‘Probably took him three or four minutes to do it!’ said Mr Creber.

‘It was given to the Ballina motel owners, who put them up, as a gift. Then they must have sold it.’

Over the years there has been much speculation about the fate of the artwork, but the fate of the three Las Balsas rafts is known.

One, the Guayaquil, ended up in Newcastle, where it caught fire mysteriously and was destroyed.  The other two were damaged, with the raft on display in Ballina the Aztlan, also containing pieces of the Mooloolaba, making it a unique historic artifact.

Home of Las Balsas

Tony Gilding told Echonetdaily he’s been lobbying Ballina Council for a long time with the idea that Ballina could be badged as ‘the home of Las Balsas’.

He pointed out that the model raft that used to be on display at Ballina airport has disappeared, and knowledge of the balsa raft story is being lost as many new people move to the district.

‘Before I came down here today I asked five of my staff, who’ve all been in the area for at least five years, what they know about Las Balsas, and it was just embarrassing how little people know. We’ve got highway signs that could say “Home of Las Balsas”.

‘There are plenty of towns around the world which have got a fancy museum or a fancy artifact or whatever, and everyone associates them with the town.’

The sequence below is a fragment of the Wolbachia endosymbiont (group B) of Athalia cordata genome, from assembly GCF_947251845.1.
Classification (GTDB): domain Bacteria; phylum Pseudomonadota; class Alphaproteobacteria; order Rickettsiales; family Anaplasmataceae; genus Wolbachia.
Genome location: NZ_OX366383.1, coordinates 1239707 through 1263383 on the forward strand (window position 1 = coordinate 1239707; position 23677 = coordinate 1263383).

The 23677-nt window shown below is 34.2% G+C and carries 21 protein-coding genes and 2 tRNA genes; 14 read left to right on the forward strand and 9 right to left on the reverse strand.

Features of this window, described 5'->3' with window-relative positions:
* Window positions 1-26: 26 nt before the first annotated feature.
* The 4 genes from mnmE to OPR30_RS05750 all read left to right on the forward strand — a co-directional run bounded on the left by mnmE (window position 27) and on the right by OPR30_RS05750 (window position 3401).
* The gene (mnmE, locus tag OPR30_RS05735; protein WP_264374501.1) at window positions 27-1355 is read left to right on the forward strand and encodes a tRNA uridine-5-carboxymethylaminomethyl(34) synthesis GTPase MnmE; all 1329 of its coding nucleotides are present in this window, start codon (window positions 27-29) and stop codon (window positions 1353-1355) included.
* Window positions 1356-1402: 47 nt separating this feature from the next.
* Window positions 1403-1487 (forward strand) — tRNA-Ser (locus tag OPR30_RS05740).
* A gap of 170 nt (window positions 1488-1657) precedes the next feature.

Ron Creber. Photo David Lowe.

Ron Creber agrees that the raft needs a spotlight, saying he was unaware of the Las Balsas story himself when he arrived in the district. ‘I walked in here sixteen years ago and thought, what’s this?’

‘It’s the most valuable asset we could possibly have,’ said Tony Gilding. ‘It’s of worldwide significance, and people will come to Ballina, then they’ll realise it’s a great place and stay.

‘Come and visit!’ said Mr Gilding. ‘If people haven’t ever seen it, they should come in.’

The Ballina Naval and Maritime Museum (Regatta Avenue) is open seven days from 9am-4pm, tel (02) 6681 1002.

If you would like to help The White Flag documentary or get more information about the film, please contact Kelly Morton: [email protected]


Support The Echo

Keeping the community together and the community voice loud and clear is what The Echo is about. More than ever we need your help to keep this voice alive and thriving in the community.

Like all businesses we are struggling to keep food on the table of all our local and hard working journalists, artists, sales, delivery and drudges who keep the news coming out to you both in the newspaper and online. If you can spare a few dollars a week – or maybe more – we would appreciate all the support you are able to give to keep the voice of independent, local journalism alive.


Leave a Reply

Your email address will not be published. Required fields are marked *

 

Echonetdaily is made possible by the support of all of our advertisers.